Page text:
Free opening reception on Saturday, January 7, 2017 from 5-7 pm with a no host wine bar.
 
Nordhoff became Ojai and many of the city's iconic buildings were built in 1917. Learn more about Edward Libbey, the City Beautiful movement and how it transformed Ojai in this centennial celebration exhibit.

www.ojaivalleymuseum.org/events.html

90th Anniversary of Jungleland Art Exhibit at Thousand Oaks Civic Arts Plaza through 1/25/17

Thousand Oaks history buffs, longtime community members, and Southern California residents are invited to enjoy Thousand Oaks' newest art exhibition, "Jungleland & Artistic Visions," currently on display at the Fred Kavli Theatre for the Performing Arts, 2100 Thousand Oaks Blvd., Thousand Oaks.

In recognition of the 90th Anniversary of Jungleland ­­– the famous wild animal park and entertainment attraction from the 50s and 60s located on Ventura Boulevard in Thousand Oaks (known later as Thousand Oaks Boulevard) – the art show features a variety of artistic expressions, from Jungleland memorabilia and historic photos courtesy of Stagecoach Inn Museums' Bruce Hamilton as well as pieces by Thousand Oaks resident Billy Martin. Artistic representations of wild jungle animals and exotic locations are also included.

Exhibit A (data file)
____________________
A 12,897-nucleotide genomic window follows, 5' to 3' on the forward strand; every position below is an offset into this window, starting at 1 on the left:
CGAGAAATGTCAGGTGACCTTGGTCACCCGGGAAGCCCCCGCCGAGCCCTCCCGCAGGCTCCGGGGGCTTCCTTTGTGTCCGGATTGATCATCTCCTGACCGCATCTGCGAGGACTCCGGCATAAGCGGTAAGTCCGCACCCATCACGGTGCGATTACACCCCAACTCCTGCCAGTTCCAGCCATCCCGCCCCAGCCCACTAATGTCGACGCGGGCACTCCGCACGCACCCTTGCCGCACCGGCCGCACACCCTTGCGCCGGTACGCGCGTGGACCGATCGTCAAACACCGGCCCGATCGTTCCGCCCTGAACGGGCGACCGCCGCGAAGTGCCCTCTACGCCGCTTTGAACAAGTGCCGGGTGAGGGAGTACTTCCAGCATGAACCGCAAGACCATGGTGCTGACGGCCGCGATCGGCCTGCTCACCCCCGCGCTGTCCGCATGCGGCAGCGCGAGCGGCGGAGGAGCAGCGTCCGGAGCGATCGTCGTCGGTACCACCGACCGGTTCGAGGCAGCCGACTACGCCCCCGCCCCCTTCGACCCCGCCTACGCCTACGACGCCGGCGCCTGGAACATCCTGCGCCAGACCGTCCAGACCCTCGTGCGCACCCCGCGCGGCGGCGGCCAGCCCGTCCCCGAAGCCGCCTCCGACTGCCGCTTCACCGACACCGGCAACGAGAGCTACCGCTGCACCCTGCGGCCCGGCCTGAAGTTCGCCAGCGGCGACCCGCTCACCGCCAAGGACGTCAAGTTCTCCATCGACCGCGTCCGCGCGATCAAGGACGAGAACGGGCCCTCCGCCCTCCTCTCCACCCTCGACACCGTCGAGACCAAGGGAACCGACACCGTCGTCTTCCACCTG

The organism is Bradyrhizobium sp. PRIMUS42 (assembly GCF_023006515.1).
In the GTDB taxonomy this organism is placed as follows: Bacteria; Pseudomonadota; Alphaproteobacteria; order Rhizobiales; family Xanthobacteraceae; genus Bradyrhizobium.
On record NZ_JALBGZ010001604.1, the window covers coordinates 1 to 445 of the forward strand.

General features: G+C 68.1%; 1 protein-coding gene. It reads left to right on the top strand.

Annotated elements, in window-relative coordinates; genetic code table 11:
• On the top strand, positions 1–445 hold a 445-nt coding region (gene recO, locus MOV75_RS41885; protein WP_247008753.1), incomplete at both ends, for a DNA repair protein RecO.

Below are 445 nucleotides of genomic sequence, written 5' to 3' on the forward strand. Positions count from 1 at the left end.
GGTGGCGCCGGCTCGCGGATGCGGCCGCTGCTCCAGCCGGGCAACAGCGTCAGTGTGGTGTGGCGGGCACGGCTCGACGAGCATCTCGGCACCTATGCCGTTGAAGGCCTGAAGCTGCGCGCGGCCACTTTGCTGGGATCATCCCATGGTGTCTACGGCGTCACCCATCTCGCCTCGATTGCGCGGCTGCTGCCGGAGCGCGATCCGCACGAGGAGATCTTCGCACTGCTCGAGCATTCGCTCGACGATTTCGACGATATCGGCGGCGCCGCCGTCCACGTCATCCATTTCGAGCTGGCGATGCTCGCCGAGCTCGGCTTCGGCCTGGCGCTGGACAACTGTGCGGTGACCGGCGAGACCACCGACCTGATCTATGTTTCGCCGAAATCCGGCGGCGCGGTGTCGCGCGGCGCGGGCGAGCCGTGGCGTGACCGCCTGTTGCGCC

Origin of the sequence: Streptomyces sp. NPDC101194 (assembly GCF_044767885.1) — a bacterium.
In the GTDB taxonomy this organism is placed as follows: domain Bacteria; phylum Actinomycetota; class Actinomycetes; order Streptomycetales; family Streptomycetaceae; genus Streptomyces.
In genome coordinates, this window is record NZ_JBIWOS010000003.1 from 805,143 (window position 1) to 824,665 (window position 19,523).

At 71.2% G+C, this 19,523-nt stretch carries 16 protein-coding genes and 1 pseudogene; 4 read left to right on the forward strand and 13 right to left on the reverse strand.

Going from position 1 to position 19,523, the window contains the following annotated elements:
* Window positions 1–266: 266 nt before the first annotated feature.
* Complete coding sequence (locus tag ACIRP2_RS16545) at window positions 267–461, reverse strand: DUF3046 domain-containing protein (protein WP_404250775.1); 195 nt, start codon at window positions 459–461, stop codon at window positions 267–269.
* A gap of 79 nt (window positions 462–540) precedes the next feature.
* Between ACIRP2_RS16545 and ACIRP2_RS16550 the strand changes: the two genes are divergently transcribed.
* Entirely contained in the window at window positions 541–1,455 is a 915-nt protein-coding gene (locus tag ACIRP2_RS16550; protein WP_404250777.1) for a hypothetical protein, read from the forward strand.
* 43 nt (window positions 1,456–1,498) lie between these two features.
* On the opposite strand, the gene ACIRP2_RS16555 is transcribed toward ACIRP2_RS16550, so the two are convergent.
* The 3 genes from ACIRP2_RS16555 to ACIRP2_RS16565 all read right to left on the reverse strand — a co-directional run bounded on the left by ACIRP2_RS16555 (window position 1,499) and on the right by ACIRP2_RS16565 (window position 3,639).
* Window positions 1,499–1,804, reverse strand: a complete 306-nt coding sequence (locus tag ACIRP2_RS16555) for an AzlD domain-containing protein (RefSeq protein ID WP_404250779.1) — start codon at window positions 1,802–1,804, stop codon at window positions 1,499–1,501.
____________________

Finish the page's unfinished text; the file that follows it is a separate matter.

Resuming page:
The "Jungleland & Artistic Visions" exhibit, presented by the City of Thousand Oaks Cultural Affairs Commission, runs through January 25, 2017, with an Artists Reception on Thursday, November 17 from 5:30-7:30pm in the Fred Kavli Theatre Lobby. All residents of Thousand Oaks and Southern California are invited to join the City of Thousand Oaks in this unique celebration of Jungleland's 90th Anniversary.

This new art show ranges from the early days of Jungleland and its tigers, elephants, and other circus-like attractions to artistic representations of exotic animals.  It highlights the outstanding works of numerous Thousand Oaks and Southern California artists, and includes media ranging from acrylic and oil paintings, watercolors, and mixed media to sculpture and photography. Artists include (in no particular order) Ron Souza, Irv Morgan, Pamela Fong, Kathi Colman, Joyce Rumack, Louisa Wallace Jacobs, Gary W. Talbot, Billy Martin, Connie Tunick, Carl Volpe, Barbara Welch, Andrea Stanley, and Ann Krasner.

For further information about the "Jungleland & Artistic Visions" exhibit or the upcoming November 17 Artists Reception, contact Stacy Park, Deputy Director of the City of Thousand Oaks Cultural Affairs Department at (805) 449-2767.